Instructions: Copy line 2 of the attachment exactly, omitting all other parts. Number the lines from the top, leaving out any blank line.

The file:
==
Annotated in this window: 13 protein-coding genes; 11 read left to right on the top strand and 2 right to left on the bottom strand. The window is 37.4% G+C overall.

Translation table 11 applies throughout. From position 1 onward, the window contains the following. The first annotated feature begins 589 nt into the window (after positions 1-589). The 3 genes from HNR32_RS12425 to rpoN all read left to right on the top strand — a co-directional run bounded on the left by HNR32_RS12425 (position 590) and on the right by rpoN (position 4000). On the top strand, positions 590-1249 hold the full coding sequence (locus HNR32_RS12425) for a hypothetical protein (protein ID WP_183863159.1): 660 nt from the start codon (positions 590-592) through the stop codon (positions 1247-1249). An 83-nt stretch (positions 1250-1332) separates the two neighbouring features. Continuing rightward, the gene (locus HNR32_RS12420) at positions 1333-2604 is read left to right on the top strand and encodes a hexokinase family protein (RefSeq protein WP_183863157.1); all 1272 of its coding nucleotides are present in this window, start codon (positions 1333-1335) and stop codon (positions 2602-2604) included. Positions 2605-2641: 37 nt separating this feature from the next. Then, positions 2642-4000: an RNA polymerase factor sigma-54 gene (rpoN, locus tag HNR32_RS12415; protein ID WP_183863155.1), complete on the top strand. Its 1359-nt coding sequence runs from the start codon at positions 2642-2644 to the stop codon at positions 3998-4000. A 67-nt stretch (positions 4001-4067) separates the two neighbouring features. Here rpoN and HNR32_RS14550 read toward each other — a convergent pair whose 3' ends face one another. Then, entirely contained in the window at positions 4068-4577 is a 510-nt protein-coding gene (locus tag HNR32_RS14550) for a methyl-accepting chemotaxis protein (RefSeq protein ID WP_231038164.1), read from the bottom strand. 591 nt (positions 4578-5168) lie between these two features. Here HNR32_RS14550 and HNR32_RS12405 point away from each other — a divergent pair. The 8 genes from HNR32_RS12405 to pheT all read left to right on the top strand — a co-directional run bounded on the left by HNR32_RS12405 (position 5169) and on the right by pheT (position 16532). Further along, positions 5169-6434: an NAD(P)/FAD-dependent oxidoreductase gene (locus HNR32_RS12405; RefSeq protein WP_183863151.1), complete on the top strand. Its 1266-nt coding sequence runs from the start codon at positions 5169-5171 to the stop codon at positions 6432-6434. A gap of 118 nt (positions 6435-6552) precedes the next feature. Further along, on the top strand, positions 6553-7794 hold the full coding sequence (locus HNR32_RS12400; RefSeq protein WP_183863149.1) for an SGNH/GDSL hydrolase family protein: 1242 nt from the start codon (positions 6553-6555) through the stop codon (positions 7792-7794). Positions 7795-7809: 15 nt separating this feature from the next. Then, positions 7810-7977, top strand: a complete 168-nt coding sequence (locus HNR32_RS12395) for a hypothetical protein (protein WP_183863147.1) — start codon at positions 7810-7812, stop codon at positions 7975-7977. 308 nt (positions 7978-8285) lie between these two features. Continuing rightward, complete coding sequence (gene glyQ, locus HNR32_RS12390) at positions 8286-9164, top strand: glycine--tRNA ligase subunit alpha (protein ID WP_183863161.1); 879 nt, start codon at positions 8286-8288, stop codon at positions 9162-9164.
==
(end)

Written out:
Translation table 11 applies throughout. From position 1 onward, the window contains the following. The first annotated feature begins 589 nt into the window (after positions 1-589). The 3 genes from HNR32_RS12425 to rpoN all read left to right on the top strand — a co-directional run bounded on the left by HNR32_RS12425 (position 590) and on the right by rpoN (position 4000). On the top strand, positions 590-1249 hold the full coding sequence (locus HNR32_RS12425) for a hypothetical protein (protein ID WP_183863159.1): 660 nt from the start codon (positions 590-592) through the stop codon (positions 1247-1249). An 83-nt stretch (positions 1250-1332) separates the two neighbouring features. Continuing rightward, the gene (locus HNR32_RS12420) at positions 1333-2604 is read left to right on the top strand and encodes a hexokinase family protein (RefSeq protein WP_183863157.1); all 1272 of its coding nucleotides are present in this window, start codon (positions 1333-1335) and stop codon (positions 2602-2604) included. Positions 2605-2641: 37 nt separating this feature from the next. Then, positions 2642-4000: an RNA polymerase factor sigma-54 gene (rpoN, locus tag HNR32_RS12415; protein ID WP_183863155.1), complete on the top strand. Its 1359-nt coding sequence runs from the start codon at positions 2642-2644 to the stop codon at positions 3998-4000. A 67-nt stretch (positions 4001-4067) separates the two neighbouring features. Here rpoN and HNR32_RS14550 read toward each other — a convergent pair whose 3' ends face one another. Then, entirely contained in the window at positions 4068-4577 is a 510-nt protein-coding gene (locus tag HNR32_RS14550) for a methyl-accepting chemotaxis protein (RefSeq protein ID WP_231038164.1), read from the bottom strand. 591 nt (positions 4578-5168) lie between these two features. Here HNR32_RS14550 and HNR32_RS12405 point away from each other — a divergent pair. The 8 genes from HNR32_RS12405 to pheT all read left to right on the top strand — a co-directional run bounded on the left by HNR32_RS12405 (position 5169) and on the right by pheT (position 16532). Further along, positions 5169-6434: an NAD(P)/FAD-dependent oxidoreductase gene (locus HNR32_RS12405; RefSeq protein WP_183863151.1), complete on the top strand. Its 1266-nt coding sequence runs from the start codon at positions 5169-5171 to the stop codon at positions 6432-6434. A gap of 118 nt (positions 6435-6552) precedes the next feature. Further along, on the top strand, positions 6553-7794 hold the full coding sequence (locus HNR32_RS12400; RefSeq protein WP_183863149.1) for an SGNH/GDSL hydrolase family protein: 1242 nt from the start codon (positions 6553-6555) through the stop codon (positions 7792-7794). Positions 7795-7809: 15 nt separating this feature from the next. Then, positions 7810-7977, top strand: a complete 168-nt coding sequence (locus HNR32_RS12395) for a hypothetical protein (protein WP_183863147.1) — start codon at positions 7810-7812, stop codon at positions 7975-7977. 308 nt (positions 7978-8285) lie between these two features. Continuing rightward, complete coding sequence (gene glyQ, locus HNR32_RS12390) at positions 8286-9164, top strand: glycine--tRNA ligase subunit alpha (protein ID WP_183863161.1); 879 nt, start codon at positions 8286-8288, stop codon at positions 9162-9164.